Springfield's most popular bar isn't Moe's

D'Arcy's Pint opens at 11am Monday-Saturday and if your not there by 11:15 its a guarantee you'll be waiting to be seated. Despite the fact that the restaurant/bar is huge and can accommodate a ton of people there is always a wait during lunch and dinner hours. Exactly how many Horseshoes this place goes thru a week I have no idea but it has to be in the 1000's. There might be a little weight problem down there because of these things. When you ask any of the locals or any politician where the best Horseshoe in the area is they will all answer, D'Arcy's Pint. If your not feeling up to the level of Kobayashi you can order a pony horseshoe which is half the size of a regular but as George Ryan used to say "Ponies are for Pussy's" Its hard to imagine just how many scams were discussed over a brew and a Horseshoe but if you eat at D'Arcy's and keep your ears open I'm sure you'll hear something being schemed up. This is not food for the lactose intolerant, I would guesstimate that there are at least 2 cups of D'Arcy's signature cheese slop on each sandwich, you would think you were in Wisconsin. This is a sandwich that only Homer Simpson could concoct and further proof that the Simpson's home is in Springfield Illinois.

The most popular Horseshoe is the Buffalo Chix

Hidden underneath the cheese slop and fries is a buffalo chicken breast

Ham Horseshoe

The cheese on a Horseshoe is as abundant and gooey and slimy as the politicians who eat them yet still very tasty

Most people associate chili with the state of Texas and rightfully so. However Texas is not the only spot on the U.S map that features an obsession with chili. It was in 1909 when a man named Dew Brockman decided to open up a chili parlor in Springfield. When Dew quibbled with the man painting his sign over the spelling of the word chili and won after noting that the dictionary spelled it both ways, chili would forever be spelled chilli around Springfield. That was in 1909 and by 1968, Springfield was pumping out 4 million cans of the spicy beef treat usually associated with Texas annually. Both Chilli Man Chilli and Ray’s Chilli, locally produced, were sold in grocery stores around the country. Springfield has its own unique type of chili that they have branded "Tavern chili" Its a mixture of ground beef, beef suet, lots of grease and spices and can usually be offered with or without beans as well as with or without grease and comes in five different heat levels with firebrand being the real deal when it comes to heat.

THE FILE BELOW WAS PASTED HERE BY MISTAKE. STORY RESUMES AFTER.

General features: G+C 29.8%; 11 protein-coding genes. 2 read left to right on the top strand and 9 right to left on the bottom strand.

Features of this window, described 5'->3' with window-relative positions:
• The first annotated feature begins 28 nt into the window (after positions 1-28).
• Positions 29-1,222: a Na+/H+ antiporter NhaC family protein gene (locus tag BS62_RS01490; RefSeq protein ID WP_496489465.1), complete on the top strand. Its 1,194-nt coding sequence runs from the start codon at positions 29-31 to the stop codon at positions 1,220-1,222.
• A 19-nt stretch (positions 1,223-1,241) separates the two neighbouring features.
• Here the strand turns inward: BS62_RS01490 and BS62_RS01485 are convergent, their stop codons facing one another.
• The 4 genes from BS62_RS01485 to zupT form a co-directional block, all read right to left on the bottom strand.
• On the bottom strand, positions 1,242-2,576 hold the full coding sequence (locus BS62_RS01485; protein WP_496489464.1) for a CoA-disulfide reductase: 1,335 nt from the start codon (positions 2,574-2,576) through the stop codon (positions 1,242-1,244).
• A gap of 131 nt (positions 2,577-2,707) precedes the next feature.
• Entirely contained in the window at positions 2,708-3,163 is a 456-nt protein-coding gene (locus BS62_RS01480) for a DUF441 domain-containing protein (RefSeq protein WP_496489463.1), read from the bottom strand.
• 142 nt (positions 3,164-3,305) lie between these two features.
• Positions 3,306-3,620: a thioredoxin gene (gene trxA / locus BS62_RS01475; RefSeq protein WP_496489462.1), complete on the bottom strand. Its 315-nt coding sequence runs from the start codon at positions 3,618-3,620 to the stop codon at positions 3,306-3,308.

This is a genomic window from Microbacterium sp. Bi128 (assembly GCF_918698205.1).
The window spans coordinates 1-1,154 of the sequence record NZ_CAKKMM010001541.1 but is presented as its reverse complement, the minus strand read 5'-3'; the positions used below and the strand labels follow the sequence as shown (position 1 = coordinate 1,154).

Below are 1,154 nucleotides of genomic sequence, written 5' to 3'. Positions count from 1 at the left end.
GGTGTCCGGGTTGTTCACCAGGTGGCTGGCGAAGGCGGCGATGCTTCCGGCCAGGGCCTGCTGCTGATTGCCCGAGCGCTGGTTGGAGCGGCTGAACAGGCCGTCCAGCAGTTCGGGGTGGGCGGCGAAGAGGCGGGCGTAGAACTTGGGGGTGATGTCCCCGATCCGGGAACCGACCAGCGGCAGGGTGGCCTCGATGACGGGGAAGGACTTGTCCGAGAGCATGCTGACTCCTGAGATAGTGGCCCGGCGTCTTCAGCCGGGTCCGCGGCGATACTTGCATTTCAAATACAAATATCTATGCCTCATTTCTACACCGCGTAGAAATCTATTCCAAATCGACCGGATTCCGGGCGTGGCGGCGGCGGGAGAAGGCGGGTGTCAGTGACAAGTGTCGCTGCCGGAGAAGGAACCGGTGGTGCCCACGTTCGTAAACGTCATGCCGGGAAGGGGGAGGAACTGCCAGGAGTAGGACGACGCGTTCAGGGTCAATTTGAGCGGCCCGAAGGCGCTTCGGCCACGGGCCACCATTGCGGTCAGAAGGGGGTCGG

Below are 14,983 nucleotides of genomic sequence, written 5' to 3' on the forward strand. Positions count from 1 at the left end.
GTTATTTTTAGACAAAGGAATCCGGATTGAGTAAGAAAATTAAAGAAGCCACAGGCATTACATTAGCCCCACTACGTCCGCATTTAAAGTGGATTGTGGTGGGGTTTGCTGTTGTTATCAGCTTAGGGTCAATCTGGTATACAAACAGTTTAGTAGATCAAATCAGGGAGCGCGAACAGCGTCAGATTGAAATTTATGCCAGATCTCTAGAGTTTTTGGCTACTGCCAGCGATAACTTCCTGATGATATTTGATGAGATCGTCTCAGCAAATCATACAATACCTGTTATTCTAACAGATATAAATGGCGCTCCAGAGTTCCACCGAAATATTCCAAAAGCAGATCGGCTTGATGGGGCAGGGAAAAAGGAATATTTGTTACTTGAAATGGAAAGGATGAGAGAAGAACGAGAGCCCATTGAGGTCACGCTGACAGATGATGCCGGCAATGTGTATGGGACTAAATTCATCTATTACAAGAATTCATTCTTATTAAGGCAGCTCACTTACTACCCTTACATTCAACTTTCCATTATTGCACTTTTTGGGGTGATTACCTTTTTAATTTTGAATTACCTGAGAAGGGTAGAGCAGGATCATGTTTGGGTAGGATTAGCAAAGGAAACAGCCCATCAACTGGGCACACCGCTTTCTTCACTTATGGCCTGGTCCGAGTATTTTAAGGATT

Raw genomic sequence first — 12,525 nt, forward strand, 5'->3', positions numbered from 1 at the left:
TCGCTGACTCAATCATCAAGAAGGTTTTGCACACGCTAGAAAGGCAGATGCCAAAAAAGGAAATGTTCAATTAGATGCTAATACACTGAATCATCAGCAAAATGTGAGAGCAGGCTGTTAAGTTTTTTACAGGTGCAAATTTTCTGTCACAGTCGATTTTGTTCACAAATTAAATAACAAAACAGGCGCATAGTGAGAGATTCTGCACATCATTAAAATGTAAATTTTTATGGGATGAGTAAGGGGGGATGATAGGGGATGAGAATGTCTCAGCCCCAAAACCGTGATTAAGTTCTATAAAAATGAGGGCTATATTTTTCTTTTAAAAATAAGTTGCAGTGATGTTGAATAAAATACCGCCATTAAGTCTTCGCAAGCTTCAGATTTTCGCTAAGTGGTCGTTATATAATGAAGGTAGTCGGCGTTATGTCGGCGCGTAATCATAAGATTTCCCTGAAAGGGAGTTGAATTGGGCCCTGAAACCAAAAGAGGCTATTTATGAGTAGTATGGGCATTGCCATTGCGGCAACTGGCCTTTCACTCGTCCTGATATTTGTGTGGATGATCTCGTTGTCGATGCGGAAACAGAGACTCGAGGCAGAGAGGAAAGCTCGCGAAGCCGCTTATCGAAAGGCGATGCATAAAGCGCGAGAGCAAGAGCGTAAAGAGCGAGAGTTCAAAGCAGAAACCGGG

Dew Chilli Parlor Circa the 1950's (Photo:

Just like in the big city to the north (Chicago) there is a definite presence of Delta style tamales around Springfield and most chili parlors offer tamales to go with your chili as well as plenty of oyster crackers. During its peak there were numerous chili parlors located throughout Springfield keeping the residents warm in the winter months. As time has passed many of the old time favorites are long gone but a few remain and they are as popular as ever with the locals and politicians who flood them regularly. One of the newer chili spots is also one of the very best. Fred and Donna Cook opened Cook's Spice Rack and Chilli Parlor in June of '99. It was a labor of love that took two years and showed their dedication to the fine craft. They have a full menu featuring not just chilli but also a full line of spices and hot sauces. The menu features five different chillis and allowing new customers to sample each one, Donna, with a little nudge, will bring a tray featuring two ounce sample cups of each for the customer's tasting pleasure. The Cook's Tavern style chili served three way was some of the best restaurant chili I have consumed. Big thumbs up to them for mastering the art.

One of Springfield's newer chili spots

Spice Rack's Terlingua Red is passable...